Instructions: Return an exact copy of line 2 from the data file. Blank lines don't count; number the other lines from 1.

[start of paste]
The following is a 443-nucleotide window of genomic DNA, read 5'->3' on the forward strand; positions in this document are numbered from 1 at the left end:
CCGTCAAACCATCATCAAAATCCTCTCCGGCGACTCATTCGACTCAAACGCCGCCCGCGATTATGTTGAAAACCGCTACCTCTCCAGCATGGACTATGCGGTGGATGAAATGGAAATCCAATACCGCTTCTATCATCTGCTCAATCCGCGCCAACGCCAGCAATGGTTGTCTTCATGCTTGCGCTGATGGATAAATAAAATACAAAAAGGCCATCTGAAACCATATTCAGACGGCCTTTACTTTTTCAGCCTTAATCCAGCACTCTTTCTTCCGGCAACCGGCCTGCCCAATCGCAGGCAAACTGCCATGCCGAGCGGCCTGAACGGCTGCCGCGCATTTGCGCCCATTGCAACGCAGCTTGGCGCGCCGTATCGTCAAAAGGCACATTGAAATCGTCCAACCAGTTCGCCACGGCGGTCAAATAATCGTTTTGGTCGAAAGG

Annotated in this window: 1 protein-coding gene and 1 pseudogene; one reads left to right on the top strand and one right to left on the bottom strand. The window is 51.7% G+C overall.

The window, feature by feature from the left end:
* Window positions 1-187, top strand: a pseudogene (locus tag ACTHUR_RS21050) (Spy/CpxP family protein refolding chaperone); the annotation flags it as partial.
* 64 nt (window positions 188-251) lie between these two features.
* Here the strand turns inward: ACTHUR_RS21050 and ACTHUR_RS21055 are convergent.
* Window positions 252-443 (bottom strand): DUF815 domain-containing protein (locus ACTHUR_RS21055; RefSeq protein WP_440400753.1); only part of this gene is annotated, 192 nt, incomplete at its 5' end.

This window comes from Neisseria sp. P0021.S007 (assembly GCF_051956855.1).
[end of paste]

CCGTCAAACCATCATCAAAATCCTCTCCGGCGACTCATTCGACTCAAACGCCGCCCGCGATTATGTTGAAAACCGCTACCTCTCCAGCATGGACTATGCGGTGGATGAAATGGAAATCCAATACCGCTTCTATCATCTGCTCAATCCGCGCCAACGCCAGCAATGGTTGTCTTCATGCTTGCGCTGATGGATAAATAAAATACAAAAAGGCCATCTGAAACCATATTCAGACGGCCTTTACTTTTTCAGCCTTAATCCAGCACTCTTTCTTCCGGCAACCGGCCTGCCCAATCGCAGGCAAACTGCCATGCCGAGCGGCCTGAACGGCTGCCGCGCATTTGCGCCCATTGCAACGCAGCTTGGCGCGCCGTATCGTCAAAAGGCACATTGAAATCGTCCAACCAGTTCGCCACGGCGGTCAAATAATCGTTTTGGTCGAAAGG